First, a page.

Illustration by Alyssa Etoile.

Illustration by Alyssa Etoile.

When I’m stressed or run-down, my stomach is on the front lines of the minefield that is my mind. I’ve experienced a mix of relief and resentment ever since I became diagnosed with food allergies and autoimmune conditions that set off my spastic gut. When my doctor gave me the news five years ago, I laughed at a memory of a friend asking me why I was so “weird about food” during a potluck. Until then, I thought I was possibly a hypochondriac, because that’s what friends kept telling me, but now I had an official answer for my stomach discomfort.
Leading up to my diagnosis, I spent an exhausting year teasing out the source of my pain with blood tests, colonoscopies, elimination diets, and my all-time least favorite—poop tests. I eventually found some reprieve using an expensive combo of natural supplements, prescription medications, yoga, meditation, and abdominal massage. Throughout this discovery process, I pictured myself as a modern-day Nancy Drew (with dreadlocks and more melanin!), searching for clues on how to make my body stop screaming so loudly from the inside out.
What I ultimately discovered was that food had a pronounced impact on my mood and overall physical healing. At the risk of using a cliché, there’s no other way to say that food truly is a powerful form of medicine—and it makes sense because, as some scientists believe, your gut is your “second brain.” To that end, I’ve been thinking about (and sending love to) all of the Rookies I’ve encountered who also have managed food allergies or chronic illnesses that have affected what they can eat. If this sounds like you, and we haven’t had a chance to talk, you’re not alone.
I’ve personally dealt with the alienation and sometimes embarrassment that comes with not being able to fully participate in social and professional gatherings due to my dietary needs. While the reality is that most people attempt to be accommodating, it can be difficult to ensure that events and gatherings are safe and accessible for those of us who can fall ill, or get seriously hurt, by being exposed to certain foods. Since we’re living in a time when food allergies, and our stress levels (which can trigger autoimmune symptoms) are on the rise, I’m devoting this month’s Club Thrive  to nourishment.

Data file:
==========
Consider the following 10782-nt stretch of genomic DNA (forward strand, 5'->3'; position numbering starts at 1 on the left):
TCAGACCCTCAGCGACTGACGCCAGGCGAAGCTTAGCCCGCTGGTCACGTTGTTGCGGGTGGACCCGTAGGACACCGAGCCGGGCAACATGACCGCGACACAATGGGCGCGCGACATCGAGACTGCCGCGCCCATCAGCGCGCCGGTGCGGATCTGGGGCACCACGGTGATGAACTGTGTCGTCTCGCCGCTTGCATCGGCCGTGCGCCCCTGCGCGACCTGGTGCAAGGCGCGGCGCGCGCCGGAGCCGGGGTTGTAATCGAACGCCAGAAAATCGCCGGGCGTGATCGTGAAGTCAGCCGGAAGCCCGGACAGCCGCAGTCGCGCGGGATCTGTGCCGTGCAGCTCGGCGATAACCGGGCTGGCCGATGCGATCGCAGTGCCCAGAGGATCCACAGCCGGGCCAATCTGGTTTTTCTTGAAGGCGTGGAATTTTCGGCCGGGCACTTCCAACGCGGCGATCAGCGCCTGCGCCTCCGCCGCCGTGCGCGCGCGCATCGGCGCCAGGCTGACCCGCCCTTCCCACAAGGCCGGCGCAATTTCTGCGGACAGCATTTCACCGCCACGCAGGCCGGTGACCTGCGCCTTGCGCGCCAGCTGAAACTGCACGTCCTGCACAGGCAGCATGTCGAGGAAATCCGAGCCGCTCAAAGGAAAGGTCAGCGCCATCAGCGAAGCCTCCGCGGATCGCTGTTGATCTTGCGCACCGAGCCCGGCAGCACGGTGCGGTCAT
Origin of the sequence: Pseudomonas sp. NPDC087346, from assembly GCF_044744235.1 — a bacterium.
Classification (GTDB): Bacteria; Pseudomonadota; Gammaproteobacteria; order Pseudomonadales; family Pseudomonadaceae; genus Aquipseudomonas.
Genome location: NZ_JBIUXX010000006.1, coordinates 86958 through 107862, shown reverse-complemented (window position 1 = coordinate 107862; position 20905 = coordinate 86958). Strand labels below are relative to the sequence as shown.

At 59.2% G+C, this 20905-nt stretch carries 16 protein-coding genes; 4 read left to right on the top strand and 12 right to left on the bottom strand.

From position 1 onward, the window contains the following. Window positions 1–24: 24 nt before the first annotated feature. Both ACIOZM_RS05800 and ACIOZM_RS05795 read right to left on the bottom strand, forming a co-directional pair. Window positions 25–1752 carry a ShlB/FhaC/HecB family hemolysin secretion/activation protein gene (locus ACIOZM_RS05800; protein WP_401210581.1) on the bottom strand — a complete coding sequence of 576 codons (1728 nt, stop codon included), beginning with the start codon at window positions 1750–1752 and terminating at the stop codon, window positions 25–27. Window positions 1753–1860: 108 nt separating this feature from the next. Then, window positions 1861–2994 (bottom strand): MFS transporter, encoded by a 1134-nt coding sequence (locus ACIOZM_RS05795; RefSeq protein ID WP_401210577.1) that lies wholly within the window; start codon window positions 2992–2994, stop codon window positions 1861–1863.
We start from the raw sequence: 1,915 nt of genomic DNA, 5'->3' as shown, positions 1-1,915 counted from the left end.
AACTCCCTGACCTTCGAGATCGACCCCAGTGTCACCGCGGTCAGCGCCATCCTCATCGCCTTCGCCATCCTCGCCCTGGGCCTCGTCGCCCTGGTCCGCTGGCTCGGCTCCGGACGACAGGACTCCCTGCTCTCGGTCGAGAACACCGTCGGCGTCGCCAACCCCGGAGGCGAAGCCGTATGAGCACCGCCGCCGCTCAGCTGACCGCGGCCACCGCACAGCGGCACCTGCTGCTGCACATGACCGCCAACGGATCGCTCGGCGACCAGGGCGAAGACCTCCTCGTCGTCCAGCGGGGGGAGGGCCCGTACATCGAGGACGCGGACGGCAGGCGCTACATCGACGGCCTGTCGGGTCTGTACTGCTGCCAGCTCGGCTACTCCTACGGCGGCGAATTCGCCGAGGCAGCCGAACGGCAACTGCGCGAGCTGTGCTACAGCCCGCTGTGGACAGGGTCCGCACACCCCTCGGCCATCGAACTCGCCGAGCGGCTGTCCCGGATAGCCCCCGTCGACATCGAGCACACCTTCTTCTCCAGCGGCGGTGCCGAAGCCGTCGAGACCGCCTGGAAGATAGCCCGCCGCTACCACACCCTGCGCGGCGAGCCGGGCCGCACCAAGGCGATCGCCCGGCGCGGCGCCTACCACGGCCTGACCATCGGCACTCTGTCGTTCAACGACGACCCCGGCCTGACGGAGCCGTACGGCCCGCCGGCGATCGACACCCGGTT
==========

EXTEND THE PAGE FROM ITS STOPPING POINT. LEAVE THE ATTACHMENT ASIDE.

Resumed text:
Even though we’re all human, our bodies are as diverse as we are. Work with a doctor to help determine what’s best for you, and always be gentle with yourself, because it takes some time. I know I’m one of many folks on a quest to find healing and creative options for self-care that are safe for people with sensitive bellies. Here are some of my favorite resources, which might also be helpful to you.

When my tummy pain was at its worst, I turned to psychotherapist Belleruth Naparstek’s meditation series every morning after I crawled out of bed. Her calming affirmations, guided imagery, and supportive guidance helped calm my mind and alleviate stress. After recently discovering that I picked up a parasite on a trip abroad, I returned to Mama Belleruth (the nickname I’ve given her that she doesn’t know she has!) to stay centered during my treatment, and it helped! There are many other ways to practice mindfulness, too. Experiment with practices that keep you connected to your mind and body until you find one that works for you.
Are you ever bored, ravenously hungry, or fatigued because you’re sick of having to eat the same cardboard-tasting, allergy-friendly food over and over? Try picking up a cookbook that is mindful of both your taste buds and dietary needs. A favorite of mine is Chupi and Luke Sweetman’s What to Eat When You Can’t Eat Anything. It’s a thorough guide with easy-to-follow tips on how to make tasty dishes that can be adapted to fit your personal food sensitivities or allergies.

The Sweetman siblings wrote their book while they were teenagers, after Chupi was diagnosed with several food intolerances. Their guide advises on how to shop for allergy-friendly groceries, stock your cupboards and fridge, prep your food, and make comforting favorites that you may have thought you’d never have again depending on your sensitivities. (Get ready to make flapjacks, chocolate cake, sorbet, focaccia, and aromatic soup.)